Ice navigation is a specialist area of navigation involving the use of maritime skills to determine and monitor the position of ships in cold waters, where ice is a hazard to the safety of navigation. The presence of sea ice requires a ship to exercise caution, for example by avoiding icebergs, slowly sailing through a lead, or by working with an icebreaker to follow a course through the ice to a destination. Additionally ships must also deal with the extreme cold of the climate in regions such as the poles; this involves removal of ice accumulation from the ship, as well as protecting the crew from the elements while working on the deck. Ships and their crews operating in ice will follow established rules of seamanship, as well as complying with national and international regulations such as the Polar Code.
Ice navigation occurs wherever a waterborne vessel transits through sea ice. One of the more common regions for ice navigation is the Baltic Sea, where vessels visiting the Baltic States will make their way through first year ice in the winter months, often with an Icebreaker, or with ice reports, charts and data provided by meteorological offices. Other areas include the Arctic Ocean, where increasing numbers of ships are transiting the region in the summer months for cruising and to transport cargo, as a result of oil and gas extraction in areas such as Yamal. The problems of increased shipping in polar regions presents additional challenges, including maritime safety concerns in the event that ice navigation is not carried out carefully. Ships will also pass through ice when navigating in the Antarctic, although most ships are either research vessels or cruise ships that have been especially ice strengthened. Other significant maritime regions where ships will navigate through Ice include the Saint Lawrence Seaway, around Greenland and the Canadian coast, the North Atlantic during iceberg season and through the Northwest Passage.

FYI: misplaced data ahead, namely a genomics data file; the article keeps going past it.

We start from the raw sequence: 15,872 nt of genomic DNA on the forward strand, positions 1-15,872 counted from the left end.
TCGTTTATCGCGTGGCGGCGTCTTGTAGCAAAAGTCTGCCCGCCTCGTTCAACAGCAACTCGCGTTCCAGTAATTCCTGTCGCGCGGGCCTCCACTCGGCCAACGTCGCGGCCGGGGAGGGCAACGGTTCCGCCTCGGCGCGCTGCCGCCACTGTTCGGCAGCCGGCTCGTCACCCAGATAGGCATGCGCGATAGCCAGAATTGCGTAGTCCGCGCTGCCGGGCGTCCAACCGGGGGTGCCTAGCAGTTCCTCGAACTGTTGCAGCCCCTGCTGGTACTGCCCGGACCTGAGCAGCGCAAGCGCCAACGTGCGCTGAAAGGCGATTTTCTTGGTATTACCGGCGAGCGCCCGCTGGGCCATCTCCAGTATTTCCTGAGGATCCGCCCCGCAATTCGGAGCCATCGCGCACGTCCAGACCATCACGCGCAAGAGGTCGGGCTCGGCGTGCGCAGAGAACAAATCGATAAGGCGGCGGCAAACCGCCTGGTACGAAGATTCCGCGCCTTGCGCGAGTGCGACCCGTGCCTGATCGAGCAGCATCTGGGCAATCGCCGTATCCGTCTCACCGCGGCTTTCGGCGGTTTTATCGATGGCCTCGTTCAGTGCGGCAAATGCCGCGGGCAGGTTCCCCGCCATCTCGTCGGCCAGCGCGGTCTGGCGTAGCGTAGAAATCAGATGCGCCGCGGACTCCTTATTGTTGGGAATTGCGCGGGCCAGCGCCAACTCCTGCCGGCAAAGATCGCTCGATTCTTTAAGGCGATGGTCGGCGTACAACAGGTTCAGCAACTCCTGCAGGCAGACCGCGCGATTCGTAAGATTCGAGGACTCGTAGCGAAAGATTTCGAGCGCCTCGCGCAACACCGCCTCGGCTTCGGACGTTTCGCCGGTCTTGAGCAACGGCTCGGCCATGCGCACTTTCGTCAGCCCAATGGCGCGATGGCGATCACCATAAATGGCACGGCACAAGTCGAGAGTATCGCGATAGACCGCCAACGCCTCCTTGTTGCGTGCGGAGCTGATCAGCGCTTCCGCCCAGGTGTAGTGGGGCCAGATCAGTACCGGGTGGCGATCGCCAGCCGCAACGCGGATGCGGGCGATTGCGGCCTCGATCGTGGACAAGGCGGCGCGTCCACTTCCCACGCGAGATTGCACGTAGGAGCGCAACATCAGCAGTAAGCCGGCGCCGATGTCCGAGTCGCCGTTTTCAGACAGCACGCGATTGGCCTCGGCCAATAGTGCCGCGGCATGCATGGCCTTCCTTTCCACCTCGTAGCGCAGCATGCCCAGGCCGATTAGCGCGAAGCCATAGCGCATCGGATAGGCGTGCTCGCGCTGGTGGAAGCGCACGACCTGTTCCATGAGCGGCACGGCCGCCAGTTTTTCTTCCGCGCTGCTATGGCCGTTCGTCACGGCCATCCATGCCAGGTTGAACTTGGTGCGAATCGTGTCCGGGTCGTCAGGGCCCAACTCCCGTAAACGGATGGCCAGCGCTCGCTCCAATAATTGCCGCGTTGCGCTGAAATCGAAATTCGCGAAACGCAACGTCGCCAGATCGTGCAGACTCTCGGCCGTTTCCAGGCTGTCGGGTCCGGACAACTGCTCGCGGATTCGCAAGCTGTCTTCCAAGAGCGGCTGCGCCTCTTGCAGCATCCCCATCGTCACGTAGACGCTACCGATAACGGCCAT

Icing of superstructureEdit
The accumulation of ice on the superstructure is a dangerous phenomenon. When the temperature is below −2.2 °C (28.0 °F) slight icing will occur at winds of 5 Bft, moderate icing at 7 Bft, and severe icing at 8 Bft. When sailing in fresh water, icing will occur from 0 °C (32 °F) and below. The more common causes of ice formation on the superstructure are from spray by wave crests and ship-generated spray. Other possibilities are snow fall, sea fog, a drastic fall in ambient temperature and also freezing raindrops in contact with the cold steel. The heading of the vessel relative to the wind and seas will determine which parts of the superstructure will ice first. Icing can immobilise equipment such as anchors or cause a dangerous list if the windward side of the vessel ices more heavily.
Ice detection by radarEdit
A radar can be useful in detecting ice, but the returning signal which bounces off ice (even icebergs) is very faint, much lower than from ships. Conventional marine radars are designed for target detection and avoidance. Enhanced marine radars provide a higher definition image of the ice that the vessel is transmitting and will result in a much clearer image. This image can be used to identify the quantity and sort of ice that has to be dealt with. In standard radar, sea clutter affects the ability to see in the near vicinity of the vessel. An X-band radar set to a short pulse can give improved results.
- Norvald Kjerstad (2011), Ice Navigation, Tapir Academic, ISBN 9788251927604
- The Ice Navigation Manual, Witherby Publishing Group, p. 229–327
- The Ice Navigation Manual, Witherby Publishing Group, p. 201–226
- "Ice Navigation". GARD. Retrieved July 26, 2017.
- "Ice Navigation". BALTICE. Retrieved July 26, 2017.
- "With More Ships in the Arctic, Fears of Disaster Rise". New York Times. Retrieved July 26, 2017.
- The Ice Navigation Manual, Witherby Publishing Group, p. 49–108
- Canadian Coast Guard (2013-07-09). "Chapter 4: Navigation in Ice Covered Waters". Ice Navigation in Canadian Waters. Government of Canada, Fisheries and Oceans.